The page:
Medium-term notes are recognised at fair value, which usually corresponds to the issuance value, and at amortised cost. Debt instruments, which contain an embedded option for conversion of the debt into shares of LLB AG, are separated into a liability and an equity component. The difference between the proceeds of the issue price and the fair value of the instrument on the issue date is booked directly to equity. The fair value of the liability component on the issue date is determined on the basis of the market interest rate for comparable instruments without conversion rights. Thereafter, it is recognised at ongoing cost according to the effective interest method. Differences between the proceeds and the repayment amount are reported in profit and loss over the term of the debt instrument concerned. The LLB Group does not report changes in the value of the equity component in the following reporting periods.

2.15 Employee benefits

Retirement benefit plans

The LLB Group has pension plans for its employees in Liechtenstein and abroad, which are defined according to IFRS as defined benefit plans. In addition there are long-term service awards which qualify as other long-term employee benefits.

For benefit-oriented plans, the period costs are determined by opinions obtained from external experts. The benefits provided by these plans are generally based on the number of insured years, the employee’s age, covered salary and partly on the amount of capital saved. For benefit-oriented plans with segregated assets, the relevant funded status is recorded on the balance sheet as an asset or liability (in accordance with the Projected Unit Credit Method). An asset position is calculated according to the criteria of IFRIC 14. For plans without segregated assets, the relevant funded status recorded on the balance sheet corresponds to the cash value of the claims.

The cash value of the claims is calculated using the projected unit credit method, whereby the number of insured years accrued up to the valuation date are taken into consideration.

The effects of retroactive improvements to benefits resulting from plan changes as well as plan curtailments are recognised directly in the income statement.

Variable salary component and share-based remuneration

Regulations exist governing the payment of variable salary components. The valuation procedure with the variable salary component is based on the degree of individual target achievement. Executives receive a portion of their profit-related bonus in the form of entitlements to LLB shares. However, no exercising conditions are attached to this procedure.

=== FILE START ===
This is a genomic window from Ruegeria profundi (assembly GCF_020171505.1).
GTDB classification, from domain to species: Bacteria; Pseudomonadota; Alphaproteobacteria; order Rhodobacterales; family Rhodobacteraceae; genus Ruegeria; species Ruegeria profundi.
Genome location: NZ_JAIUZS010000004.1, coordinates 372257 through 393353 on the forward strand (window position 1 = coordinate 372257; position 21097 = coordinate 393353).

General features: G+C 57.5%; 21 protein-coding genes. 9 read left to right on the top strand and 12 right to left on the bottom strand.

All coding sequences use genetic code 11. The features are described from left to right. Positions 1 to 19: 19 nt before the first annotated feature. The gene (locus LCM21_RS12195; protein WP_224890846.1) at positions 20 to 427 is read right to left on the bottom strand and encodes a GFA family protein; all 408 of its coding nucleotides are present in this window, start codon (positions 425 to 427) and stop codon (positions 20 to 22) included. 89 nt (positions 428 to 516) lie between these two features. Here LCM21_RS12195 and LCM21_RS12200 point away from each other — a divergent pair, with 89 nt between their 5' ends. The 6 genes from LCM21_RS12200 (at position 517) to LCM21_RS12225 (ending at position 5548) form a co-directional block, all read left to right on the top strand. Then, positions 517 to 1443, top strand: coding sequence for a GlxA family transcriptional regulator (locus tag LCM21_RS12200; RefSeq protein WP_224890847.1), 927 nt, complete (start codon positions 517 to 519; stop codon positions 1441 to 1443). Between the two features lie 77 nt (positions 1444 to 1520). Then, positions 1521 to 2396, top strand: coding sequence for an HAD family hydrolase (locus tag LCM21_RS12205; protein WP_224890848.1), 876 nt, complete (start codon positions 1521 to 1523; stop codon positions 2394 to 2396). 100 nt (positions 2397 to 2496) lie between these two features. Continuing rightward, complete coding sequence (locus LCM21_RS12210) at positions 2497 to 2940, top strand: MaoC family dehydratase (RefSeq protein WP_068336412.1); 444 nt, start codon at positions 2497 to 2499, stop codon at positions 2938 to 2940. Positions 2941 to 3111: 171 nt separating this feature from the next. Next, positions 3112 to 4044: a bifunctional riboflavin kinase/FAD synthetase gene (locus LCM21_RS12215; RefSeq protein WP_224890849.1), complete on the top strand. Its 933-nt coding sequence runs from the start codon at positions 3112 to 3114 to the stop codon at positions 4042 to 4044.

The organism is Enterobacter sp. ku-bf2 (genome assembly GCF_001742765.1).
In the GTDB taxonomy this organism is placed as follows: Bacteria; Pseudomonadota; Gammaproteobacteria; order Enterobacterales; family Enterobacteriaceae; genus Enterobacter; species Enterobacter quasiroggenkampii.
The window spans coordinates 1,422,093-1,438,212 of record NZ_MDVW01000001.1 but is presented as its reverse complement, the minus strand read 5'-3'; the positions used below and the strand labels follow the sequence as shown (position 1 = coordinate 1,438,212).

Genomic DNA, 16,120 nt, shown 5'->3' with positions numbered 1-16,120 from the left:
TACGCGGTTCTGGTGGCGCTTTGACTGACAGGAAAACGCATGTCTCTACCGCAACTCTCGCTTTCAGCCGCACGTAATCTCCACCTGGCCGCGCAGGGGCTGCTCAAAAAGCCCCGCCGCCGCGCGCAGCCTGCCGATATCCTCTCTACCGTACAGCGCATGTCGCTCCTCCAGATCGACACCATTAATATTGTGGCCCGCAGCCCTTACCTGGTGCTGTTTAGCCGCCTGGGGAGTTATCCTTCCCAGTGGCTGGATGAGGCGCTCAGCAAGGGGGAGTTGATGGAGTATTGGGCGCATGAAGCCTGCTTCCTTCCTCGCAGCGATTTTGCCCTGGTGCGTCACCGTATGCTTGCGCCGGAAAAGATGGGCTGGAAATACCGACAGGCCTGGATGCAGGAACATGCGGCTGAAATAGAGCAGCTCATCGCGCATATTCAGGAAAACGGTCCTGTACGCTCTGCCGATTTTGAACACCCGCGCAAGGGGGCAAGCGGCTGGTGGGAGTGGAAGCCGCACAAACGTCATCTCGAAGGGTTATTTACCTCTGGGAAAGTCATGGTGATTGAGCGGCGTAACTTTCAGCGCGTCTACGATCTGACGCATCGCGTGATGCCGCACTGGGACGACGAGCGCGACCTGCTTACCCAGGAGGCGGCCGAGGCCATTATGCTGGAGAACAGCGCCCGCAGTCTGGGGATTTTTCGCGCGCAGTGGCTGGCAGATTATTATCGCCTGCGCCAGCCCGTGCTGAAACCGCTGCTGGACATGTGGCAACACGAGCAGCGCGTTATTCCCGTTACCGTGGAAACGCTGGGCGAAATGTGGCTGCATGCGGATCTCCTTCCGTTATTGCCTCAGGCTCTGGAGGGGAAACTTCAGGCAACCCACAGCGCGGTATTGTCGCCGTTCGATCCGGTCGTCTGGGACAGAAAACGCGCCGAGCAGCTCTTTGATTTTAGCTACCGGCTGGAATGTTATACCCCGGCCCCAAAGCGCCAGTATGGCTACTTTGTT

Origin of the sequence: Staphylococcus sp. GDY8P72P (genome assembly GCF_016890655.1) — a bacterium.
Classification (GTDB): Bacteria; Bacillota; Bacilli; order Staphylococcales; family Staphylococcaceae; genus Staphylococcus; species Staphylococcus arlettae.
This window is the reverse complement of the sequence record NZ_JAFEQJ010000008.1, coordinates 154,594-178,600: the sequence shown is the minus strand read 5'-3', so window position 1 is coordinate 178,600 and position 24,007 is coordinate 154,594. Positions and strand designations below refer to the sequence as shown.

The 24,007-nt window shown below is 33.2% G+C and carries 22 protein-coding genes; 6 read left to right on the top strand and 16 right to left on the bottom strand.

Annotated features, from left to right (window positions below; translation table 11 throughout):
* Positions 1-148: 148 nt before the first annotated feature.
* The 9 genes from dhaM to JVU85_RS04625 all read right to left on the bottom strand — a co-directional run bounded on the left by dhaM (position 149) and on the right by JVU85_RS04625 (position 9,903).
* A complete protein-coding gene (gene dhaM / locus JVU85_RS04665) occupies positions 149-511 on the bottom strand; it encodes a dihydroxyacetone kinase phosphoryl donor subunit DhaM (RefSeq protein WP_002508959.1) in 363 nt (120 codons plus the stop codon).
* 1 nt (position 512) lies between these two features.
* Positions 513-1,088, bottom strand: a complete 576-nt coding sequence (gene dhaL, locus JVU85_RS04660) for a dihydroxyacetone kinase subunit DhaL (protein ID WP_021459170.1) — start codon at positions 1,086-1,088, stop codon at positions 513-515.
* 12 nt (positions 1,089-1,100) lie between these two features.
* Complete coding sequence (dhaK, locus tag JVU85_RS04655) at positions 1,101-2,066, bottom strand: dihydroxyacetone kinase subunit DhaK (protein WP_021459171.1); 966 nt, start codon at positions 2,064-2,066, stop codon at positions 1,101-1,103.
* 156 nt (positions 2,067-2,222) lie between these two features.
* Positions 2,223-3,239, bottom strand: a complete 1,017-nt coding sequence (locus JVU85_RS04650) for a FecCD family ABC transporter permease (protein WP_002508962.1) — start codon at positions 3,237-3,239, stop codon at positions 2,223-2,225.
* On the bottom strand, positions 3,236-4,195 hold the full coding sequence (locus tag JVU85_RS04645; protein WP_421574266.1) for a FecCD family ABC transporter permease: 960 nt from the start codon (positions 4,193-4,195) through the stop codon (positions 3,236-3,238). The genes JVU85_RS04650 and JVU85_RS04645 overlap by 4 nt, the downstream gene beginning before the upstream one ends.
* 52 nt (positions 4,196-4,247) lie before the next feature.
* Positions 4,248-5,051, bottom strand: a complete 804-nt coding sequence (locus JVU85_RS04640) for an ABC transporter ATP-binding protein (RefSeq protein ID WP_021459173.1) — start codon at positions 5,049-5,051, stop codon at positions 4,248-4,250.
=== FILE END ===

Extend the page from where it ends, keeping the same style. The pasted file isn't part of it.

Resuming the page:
The LLB Group enters a provision as a liability in those cases where a contractual obligation exists or a de facto obligation arises as a result of past business practice. The expense is recognised under personnel expenses. Obligations to be paid in cash are entered under other liabilities. The portion to be compensated with LLB shares is entered in equity. The number of shares for the share-based compensation corresponds to the average share price of the last quarter of the year under report.

2.16 Provisions and contingent liabilities

Provisions are liabilities, whose maturities and amounts are uncertain. These are recognised in the balance sheet if the LLB Group a) has a liability towards a third party which is attributable to an event in the past, b) the liability can be reliably estimated, and c) an outflow of resources to cover this liability is probable. They are reported separately in the balance sheet.

Provisions are allocated within the scope of the best possible estimate of the expected payment. Such estimates are based on all the information available and are adjusted accordingly as soon as new information becomes available. New information or actually occurring events may substantially differ from the estimates made, which in turn can lead to significant changes in the consolidated financial statement. As soon as no further uncertainties exist in relation to the time point or amount of the payment, these items are reclassified in other liabilities.

The LLB Group’s business environment exposes it to both legal and regulatory risks. As a result, LLB is involved in various legal proceedings, whose financial influence on the LLB Group – depending on the stage of the proceeding – is difficult to assess and are subject to many uncertainties. The LLB Group makes provisions for ongoing and threatened proceedings when, in the opinion of management after taking legal advice, it is probable that a liability exists, and the amount of the liability or payment can be reasonably estimated.